From heavy metals to industrial accidents to conventional medicine, your body is being exposed to and storing these endocrine disruptors. Studies have shown the heavy metal cadmium (Cd) mimics the effects of estradiol in estrogen-responsive breast cancer cell lines. Cadmium is found in cigarette smoke, certain art supplies, and is usually a component of air pollution produced by traffic. A study of 981 Italian women who were exposed to dioxin, from an industrial explosion in 1976, showed a significantly increased risk of breast cancer when evaluated. Antibiotics have been instrumental in our health, in certain situations, yet when over prescribed they stress the liver, create dysbiosis (imbalance of bowel flora) and leave residues or metabolites that can add to the toxic mixture in your body. According to the Journal of the American Medical Association, “When they analyzed all the information they were able to gather, the researchers found that the more antibiotics women used, the greater their breast cancer risk was.”
With all of this information and research helping us to understand how our environment can be increasing our risk of breast cancer, among other diseases, it seems only logical to take steps to protect your loved ones and ourselves. The environmental medicine movement is picking up momentum and people are beginning to understand that we really do live in a toxic world. “The world that surrounds us; including the air we breathe, the food we eat, and the water we drink; is full of toxins. Many of these toxins are known carcinogens (cancer causing), and the vast majority have never been studied for their effects on humans,” says the site breastcancer.org. The effects on the body are complex and are influenced by many factors, including the route and site of exposure (skin, oral, injection, inhalation etc), the timing, the duration and frequency of exposure, and the susceptibility of the individual exposed. Although, some of the pieces are still unclear, we do know that there are many chemicals in our environment that cause cancer. We also know that everyone has these toxins, to some degree, stored in their body. “Our findings revealed that under the current regulatory system, toxic chemicals from consumer products and industrial pollution contaminate each of us and threaten our health,” writes Erika Schreder of the Toxic-Free Legacy Coalition.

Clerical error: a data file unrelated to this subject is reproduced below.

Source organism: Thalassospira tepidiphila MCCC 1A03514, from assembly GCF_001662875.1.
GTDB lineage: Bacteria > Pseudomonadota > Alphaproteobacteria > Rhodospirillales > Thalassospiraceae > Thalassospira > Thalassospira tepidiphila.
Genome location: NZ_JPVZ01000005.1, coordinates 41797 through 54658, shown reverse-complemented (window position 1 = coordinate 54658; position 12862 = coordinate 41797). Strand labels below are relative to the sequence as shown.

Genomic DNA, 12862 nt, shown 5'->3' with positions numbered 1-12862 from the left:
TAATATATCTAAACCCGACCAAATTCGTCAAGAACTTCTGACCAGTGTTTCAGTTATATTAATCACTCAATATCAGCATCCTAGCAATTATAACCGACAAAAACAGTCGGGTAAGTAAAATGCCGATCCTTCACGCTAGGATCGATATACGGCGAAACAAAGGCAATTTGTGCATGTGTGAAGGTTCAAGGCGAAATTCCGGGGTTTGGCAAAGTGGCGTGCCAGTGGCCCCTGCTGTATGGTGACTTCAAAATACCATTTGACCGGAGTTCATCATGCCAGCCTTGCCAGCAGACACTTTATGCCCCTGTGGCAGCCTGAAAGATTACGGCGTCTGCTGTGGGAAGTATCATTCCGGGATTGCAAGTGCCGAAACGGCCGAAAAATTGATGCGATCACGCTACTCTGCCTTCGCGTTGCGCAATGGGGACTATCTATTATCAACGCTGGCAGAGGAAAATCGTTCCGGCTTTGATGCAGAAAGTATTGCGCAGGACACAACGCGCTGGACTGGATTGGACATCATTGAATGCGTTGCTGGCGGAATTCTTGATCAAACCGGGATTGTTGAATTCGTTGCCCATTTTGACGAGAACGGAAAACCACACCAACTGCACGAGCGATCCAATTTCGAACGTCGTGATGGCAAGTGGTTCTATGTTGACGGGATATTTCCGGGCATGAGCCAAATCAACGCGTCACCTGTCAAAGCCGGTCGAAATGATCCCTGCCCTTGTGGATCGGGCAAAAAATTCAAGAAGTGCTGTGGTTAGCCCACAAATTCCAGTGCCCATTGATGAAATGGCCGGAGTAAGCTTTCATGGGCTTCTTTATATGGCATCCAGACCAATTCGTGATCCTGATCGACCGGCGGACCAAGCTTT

We need to start the movement of prevention in the breast cancer world, and I don’t mean things like preventive mastectomies. Find a physician who is trained in preventative medicine because breast exams and mammograms only detect, they do not prevent breast cancer. Detection without prevention is like standing on the train tracks, watching a train roll towards you, and being content that after you get hit the medical community will try to put you back together. When possible, use prevention, and step off the tracks.
CONTACTS: Breastcancer.org; Toxic-Free Legacy Coalition